13

At all events, the dispute at the time became such as to "poison relations", as the judge put it. The upshot was that the appellants resolved at a members' meeting to stop the February drawings of the respondents (something the judge was to find was a breach of the Agreement). In consequence, the respondents served put option notices – validly as the judge was to find – on 25 th February 2009. Further complaints were made by the respondents and further put option notices were served on 22 nd May 2009 – validly as the judge found – and again on 24 th December 2009 (invalidly as the judge found, but in any event they were not relevant on his other findings).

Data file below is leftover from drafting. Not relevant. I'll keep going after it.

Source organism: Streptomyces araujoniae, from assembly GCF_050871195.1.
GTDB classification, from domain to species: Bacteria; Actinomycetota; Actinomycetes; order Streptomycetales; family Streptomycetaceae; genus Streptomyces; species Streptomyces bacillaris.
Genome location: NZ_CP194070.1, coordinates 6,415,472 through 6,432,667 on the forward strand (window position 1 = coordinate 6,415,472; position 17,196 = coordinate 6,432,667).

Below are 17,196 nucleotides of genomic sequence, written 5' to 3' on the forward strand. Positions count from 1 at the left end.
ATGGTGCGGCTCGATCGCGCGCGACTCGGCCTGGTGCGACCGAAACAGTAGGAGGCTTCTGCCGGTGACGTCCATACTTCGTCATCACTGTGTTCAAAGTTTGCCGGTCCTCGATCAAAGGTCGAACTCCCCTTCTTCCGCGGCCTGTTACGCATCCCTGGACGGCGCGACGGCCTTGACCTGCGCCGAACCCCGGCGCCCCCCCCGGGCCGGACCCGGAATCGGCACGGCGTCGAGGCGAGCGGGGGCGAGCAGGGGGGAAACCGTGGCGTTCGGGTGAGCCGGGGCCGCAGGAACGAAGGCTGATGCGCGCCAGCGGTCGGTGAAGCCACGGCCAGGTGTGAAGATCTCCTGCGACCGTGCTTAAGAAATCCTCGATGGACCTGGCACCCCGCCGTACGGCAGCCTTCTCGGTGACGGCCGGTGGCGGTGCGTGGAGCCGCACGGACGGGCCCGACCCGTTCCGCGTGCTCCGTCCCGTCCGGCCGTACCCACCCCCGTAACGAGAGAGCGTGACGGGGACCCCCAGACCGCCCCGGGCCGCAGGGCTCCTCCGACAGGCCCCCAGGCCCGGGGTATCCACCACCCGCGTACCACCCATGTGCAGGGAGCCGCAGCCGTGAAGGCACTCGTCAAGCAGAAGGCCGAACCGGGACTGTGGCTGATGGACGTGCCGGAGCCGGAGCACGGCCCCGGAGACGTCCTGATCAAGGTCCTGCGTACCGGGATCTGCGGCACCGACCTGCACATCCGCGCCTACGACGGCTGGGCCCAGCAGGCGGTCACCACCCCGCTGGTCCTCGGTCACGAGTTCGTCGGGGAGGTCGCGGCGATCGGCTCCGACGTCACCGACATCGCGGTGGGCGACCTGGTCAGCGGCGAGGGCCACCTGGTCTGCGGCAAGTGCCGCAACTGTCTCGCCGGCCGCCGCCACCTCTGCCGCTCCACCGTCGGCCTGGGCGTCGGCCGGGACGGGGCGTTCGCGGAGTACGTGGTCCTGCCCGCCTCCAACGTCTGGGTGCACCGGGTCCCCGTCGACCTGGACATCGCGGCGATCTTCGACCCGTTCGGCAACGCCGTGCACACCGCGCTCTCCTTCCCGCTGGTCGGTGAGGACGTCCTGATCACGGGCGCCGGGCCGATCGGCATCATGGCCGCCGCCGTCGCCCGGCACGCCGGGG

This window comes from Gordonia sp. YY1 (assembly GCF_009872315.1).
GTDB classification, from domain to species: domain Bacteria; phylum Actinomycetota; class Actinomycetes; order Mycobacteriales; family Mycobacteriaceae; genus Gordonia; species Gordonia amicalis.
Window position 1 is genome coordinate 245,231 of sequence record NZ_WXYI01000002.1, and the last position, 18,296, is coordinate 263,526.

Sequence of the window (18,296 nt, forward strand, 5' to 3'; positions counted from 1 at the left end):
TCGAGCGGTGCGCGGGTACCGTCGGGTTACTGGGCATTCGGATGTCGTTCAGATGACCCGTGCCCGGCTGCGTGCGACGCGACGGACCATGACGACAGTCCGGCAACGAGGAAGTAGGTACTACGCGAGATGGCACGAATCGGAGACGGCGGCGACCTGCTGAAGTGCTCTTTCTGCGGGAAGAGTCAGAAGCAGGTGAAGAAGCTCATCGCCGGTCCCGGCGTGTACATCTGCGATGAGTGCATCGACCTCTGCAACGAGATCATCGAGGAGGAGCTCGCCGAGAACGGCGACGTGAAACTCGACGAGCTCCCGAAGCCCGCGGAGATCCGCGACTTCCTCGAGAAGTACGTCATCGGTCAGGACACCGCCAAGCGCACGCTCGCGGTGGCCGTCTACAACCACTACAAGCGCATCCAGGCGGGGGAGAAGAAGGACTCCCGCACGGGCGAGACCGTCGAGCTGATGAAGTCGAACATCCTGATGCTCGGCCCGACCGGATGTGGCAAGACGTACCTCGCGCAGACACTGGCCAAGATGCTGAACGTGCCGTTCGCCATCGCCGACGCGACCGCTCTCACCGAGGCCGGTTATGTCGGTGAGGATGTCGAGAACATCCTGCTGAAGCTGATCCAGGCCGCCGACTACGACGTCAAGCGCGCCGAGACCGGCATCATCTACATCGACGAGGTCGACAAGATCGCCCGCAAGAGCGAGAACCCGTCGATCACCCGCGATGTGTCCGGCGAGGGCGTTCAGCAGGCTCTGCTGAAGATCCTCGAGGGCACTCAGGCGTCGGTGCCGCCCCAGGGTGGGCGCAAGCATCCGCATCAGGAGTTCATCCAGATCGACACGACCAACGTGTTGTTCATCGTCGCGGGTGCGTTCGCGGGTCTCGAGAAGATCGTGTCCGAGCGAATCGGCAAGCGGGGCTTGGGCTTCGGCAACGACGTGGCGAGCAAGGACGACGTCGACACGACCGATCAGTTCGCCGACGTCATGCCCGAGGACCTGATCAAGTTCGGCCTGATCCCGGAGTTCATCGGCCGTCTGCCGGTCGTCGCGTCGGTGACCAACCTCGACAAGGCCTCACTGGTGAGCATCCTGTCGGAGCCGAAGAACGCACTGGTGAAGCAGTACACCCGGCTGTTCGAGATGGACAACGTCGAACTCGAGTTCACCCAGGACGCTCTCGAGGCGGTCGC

14

The respondents also complained that the appellants were conducting the affairs of the LLP in a manner unfairly prejudicial to them. The judge was to find that this complaint was made out: but he doubted whether success on that would result in higher compensation than would be achievable under the put options: and in the result the claim for further compensation was not pursued. For their part, the appellants were in turn to complain that the respondents had conducted the affairs of the LLP in a manner unfairly...